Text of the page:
In real life, the Mounties have not been mounted for years. The only horses the force keeps stabled today are a few trained animals meant for ceremonial precision rides.

Nor is there any "He always gets his man" motto in circulation. Rather, the Mounties' official saying is "Uphold the Right."

And the visitor coming to Canada in search of one of those scarlet-clad men on the Canadian government tourist posters is apt to be disappointed. Today's Mounties almost always go about their business in standard police uniforms, and break out the scarlet tunics, jodhpurs and Stetsons on state occasions only.

"The [Mounties'] approach to the job is exactly the same" as an American police officer's, says David H. Bayley, a State University of New York criminal-justice professor who has ridden in squad cars -- as a researcher -- on both sides of the border. Across Canada, Mounties serve as the equivalent of state troopers, county sheriffs, municipal beat patrol officers, FBI agents and customs agents.

The difference is the image: Hollywood myth-making aside, the Mounties are, in the national mind's eye, almost universally perceived as genteel and professional, while some of their American counterparts are now mired in broad perceptions of shame and doubt. Part of the reason for the different takes, say law-and-order experts, is that the Mounties are a reflection of the very stuff of Canada.

"My feeling is the cultural differences between the United States and Canada are more than we tend to give them credit for," says John Eck, associate director for research at the Police Executive Research Forum in Washington.

"The public in the United States and Canada have very different notions of what is the role of government. In the United States, people seem to think the government is something to be worried about. Canadians seem to have very much more the idea that the government is on their side. And that has a tremendous impact on the police."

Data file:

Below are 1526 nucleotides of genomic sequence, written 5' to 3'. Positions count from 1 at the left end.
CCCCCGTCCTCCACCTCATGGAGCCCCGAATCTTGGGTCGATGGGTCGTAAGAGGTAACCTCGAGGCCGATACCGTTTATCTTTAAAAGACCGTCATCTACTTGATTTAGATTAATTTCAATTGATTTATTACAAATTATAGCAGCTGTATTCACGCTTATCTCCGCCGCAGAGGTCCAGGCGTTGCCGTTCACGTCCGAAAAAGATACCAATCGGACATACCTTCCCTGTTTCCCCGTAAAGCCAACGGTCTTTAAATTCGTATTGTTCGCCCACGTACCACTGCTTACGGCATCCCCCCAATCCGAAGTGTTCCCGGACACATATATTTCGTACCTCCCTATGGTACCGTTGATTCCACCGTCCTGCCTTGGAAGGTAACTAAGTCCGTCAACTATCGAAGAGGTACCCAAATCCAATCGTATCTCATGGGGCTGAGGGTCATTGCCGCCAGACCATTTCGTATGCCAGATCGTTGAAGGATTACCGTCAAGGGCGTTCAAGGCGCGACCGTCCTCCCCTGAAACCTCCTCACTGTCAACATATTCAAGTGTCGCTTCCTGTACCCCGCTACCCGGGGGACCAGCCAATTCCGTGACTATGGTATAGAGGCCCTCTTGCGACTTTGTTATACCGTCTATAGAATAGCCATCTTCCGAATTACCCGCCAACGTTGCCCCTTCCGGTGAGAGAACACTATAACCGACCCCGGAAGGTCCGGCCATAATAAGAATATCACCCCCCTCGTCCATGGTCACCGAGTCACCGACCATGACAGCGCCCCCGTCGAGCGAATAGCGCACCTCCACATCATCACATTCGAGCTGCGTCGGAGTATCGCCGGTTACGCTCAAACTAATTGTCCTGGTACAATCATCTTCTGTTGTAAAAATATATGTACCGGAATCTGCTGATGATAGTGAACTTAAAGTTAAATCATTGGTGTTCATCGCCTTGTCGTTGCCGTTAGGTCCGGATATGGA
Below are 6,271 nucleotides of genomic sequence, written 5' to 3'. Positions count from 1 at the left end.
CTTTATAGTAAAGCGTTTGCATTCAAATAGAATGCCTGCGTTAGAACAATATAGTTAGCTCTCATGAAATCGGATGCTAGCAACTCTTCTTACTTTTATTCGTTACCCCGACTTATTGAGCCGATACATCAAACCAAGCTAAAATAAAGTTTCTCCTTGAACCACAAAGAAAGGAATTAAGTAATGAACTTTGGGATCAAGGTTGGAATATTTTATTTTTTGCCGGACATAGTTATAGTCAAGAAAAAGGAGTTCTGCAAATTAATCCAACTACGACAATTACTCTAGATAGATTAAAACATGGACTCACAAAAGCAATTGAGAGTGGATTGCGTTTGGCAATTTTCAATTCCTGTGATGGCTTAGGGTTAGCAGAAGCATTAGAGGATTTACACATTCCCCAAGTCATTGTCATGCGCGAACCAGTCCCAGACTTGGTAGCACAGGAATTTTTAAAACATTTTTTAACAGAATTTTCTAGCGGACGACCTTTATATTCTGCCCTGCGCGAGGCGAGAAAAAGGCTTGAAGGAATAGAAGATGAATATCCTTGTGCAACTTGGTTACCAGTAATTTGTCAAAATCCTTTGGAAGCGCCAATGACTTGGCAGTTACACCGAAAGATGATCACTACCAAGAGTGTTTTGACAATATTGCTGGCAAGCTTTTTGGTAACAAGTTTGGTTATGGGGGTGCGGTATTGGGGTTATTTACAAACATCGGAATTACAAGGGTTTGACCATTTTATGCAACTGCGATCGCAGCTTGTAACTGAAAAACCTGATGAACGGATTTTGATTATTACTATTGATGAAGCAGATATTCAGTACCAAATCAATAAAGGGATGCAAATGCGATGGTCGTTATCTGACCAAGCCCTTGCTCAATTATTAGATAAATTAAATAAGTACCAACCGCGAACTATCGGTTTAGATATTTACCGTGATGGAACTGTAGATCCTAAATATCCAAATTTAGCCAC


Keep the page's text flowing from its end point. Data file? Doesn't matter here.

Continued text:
Because the Canadian public generally thinks well of the RCMP, its constables tend not to find themselves in the nerve-shattering situations their American counterparts do.

Perhaps as a result, the Mounties seem to entangle themselves in fewer police brutality and abuse-of-power scandals, although they were found to have committed illegal break-ins, arson and other dirty tricks during the Quebec independence crisis of the 1970s.

Recent inquiries into Mountie behavior have revolved around relatively dry and forgettable themes, such as why the force chose to investigate certain people.

"What you saw in Los Angeles is an infrequent event up here," says John Berris, director of the Public Interest Advocacy Center, referring to the beating of motorist Rodney King by officers of the Los Angeles Police Department, though he adds, "I would not want to say it doesn't happen."

Canadian Indians, whose social and economic experience in Canada roughly parallels that of blacks in the United States, say they would much rather come up against a Mountie than with any other police officer; from the Mounties they expect fairer treatment.

When, for example, uniformed officers exchanged gunfire with a group of Mohawks who were trying to block a Quebec golf-course development last summer, the police in question were members of a greatly feared provincial force -- not the RCMP.

"When I was working as a crown attorney in the Yukon, I used to go down to the officers' mess," recalls Mr. Berris, remarking that at first he expected to find himself in the sort of place where cops would get down-and-dirty about their work. But not the Mounties.

"They would tell about how they would talk a guy into surrendering without violence," Mr. Berris says. "It was a matter of pride with them."